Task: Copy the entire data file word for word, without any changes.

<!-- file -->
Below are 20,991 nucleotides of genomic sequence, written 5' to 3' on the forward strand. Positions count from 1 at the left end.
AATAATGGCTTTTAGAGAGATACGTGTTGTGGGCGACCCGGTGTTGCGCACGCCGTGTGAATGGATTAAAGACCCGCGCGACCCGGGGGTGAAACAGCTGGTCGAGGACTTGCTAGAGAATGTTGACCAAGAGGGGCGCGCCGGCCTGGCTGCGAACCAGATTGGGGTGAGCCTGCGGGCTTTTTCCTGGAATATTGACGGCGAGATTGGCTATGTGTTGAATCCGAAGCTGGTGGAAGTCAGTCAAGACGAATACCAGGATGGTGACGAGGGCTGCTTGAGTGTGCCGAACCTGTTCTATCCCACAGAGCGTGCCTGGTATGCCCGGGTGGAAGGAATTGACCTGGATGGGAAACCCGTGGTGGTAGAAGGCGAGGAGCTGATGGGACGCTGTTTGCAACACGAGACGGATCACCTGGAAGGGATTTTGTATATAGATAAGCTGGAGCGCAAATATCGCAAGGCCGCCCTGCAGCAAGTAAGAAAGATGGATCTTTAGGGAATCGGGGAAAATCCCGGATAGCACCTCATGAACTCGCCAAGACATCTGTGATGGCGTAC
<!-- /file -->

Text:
Below are 20,991 nucleotides of genomic sequence, written 5' to 3' on the forward strand. Positions count from 1 at the left end.
AATAATGGCTTTTAGAGAGATACGTGTTGTGGGCGACCCGGTGTTGCGCACGCCGTGTGAATGGATTAAAGACCCGCGCGACCCGGGGGTGAAACAGCTGGTCGAGGACTTGCTAGAGAATGTTGACCAAGAGGGGCGCGCCGGCCTGGCTGCGAACCAGATTGGGGTGAGCCTGCGGGCTTTTTCCTGGAATATTGACGGCGAGATTGGCTATGTGTTGAATCCGAAGCTGGTGGAAGTCAGTCAAGACGAATACCAGGATGGTGACGAGGGCTGCTTGAGTGTGCCGAACCTGTTCTATCCCACAGAGCGTGCCTGGTATGCCCGGGTGGAAGGAATTGACCTGGATGGGAAACCCGTGGTGGTAGAAGGCGAGGAGCTGATGGGACGCTGTTTGCAACACGAGACGGATCACCTGGAAGGGATTTTGTATATAGATAAGCTGGAGCGCAAATATCGCAAGGCCGCCCTGCAGCAAGTAAGAAAGATGGATCTTTAGGGAATCGGGGAAAATCCCGGATAGCACCTCATGAACTCGCCAAGACATCTGTGATGGCGTAC